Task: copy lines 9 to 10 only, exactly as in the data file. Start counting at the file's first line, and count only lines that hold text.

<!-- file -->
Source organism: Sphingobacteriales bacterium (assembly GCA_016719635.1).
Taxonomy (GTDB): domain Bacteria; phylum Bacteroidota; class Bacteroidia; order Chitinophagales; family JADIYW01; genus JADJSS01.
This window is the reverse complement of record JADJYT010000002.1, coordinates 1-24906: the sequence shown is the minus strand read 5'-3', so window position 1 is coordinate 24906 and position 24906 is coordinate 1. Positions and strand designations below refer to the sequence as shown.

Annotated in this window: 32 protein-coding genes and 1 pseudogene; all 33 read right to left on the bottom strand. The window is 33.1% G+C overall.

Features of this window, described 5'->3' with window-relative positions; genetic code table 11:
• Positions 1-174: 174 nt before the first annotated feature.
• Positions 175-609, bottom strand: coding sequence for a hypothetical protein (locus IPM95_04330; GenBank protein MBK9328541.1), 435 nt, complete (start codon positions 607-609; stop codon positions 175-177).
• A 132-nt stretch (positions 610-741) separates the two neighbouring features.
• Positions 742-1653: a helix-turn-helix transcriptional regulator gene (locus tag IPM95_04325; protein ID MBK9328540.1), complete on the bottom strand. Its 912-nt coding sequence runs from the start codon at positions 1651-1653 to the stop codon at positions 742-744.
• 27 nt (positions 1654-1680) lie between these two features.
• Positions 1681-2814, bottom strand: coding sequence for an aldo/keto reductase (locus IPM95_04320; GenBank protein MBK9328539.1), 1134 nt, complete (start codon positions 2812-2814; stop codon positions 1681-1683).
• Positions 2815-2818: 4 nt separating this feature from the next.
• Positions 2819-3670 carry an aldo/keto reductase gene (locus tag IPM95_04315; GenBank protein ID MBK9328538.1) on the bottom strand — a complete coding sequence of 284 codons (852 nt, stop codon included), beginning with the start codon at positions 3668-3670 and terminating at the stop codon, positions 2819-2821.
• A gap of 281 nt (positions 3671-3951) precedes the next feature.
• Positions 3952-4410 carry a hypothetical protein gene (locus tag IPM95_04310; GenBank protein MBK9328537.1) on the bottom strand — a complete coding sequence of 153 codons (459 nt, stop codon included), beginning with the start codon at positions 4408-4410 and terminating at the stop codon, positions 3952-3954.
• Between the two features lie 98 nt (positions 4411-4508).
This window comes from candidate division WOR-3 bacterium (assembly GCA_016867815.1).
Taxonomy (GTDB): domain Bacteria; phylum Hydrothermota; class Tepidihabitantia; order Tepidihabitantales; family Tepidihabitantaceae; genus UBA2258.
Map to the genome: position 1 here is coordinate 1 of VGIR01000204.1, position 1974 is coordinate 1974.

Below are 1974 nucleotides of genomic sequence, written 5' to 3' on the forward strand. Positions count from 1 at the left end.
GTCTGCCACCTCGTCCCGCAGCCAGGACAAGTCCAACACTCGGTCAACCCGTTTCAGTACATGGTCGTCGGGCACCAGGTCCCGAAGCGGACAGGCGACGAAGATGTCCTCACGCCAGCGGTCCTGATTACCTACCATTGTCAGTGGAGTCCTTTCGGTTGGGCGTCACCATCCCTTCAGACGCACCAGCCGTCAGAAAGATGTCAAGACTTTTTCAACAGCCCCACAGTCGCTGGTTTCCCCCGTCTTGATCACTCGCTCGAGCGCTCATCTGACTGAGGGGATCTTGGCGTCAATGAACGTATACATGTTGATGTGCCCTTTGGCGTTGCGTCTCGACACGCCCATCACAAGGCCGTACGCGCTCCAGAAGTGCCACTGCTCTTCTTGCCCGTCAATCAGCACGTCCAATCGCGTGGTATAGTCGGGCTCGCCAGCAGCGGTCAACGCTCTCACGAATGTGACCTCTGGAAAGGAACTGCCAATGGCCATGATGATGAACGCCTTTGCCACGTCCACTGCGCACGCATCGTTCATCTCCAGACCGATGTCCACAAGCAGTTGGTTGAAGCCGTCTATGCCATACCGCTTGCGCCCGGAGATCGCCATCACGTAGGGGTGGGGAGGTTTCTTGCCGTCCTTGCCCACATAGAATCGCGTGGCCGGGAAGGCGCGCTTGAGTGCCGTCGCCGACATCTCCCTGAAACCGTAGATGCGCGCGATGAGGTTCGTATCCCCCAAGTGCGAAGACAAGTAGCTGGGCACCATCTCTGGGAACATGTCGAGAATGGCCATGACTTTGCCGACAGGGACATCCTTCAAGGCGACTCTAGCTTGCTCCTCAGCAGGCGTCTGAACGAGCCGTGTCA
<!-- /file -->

• Positions 742-1653: a helix-turn-helix transcriptional regulator gene (locus tag IPM95_04325; protein ID MBK9328540.1), complete on the bottom strand. Its 912-nt coding sequence runs from the start codon at positions 1651-1653 to the stop codon at positions 742-744.
• 27 nt (positions 1654-1680) lie between these two features.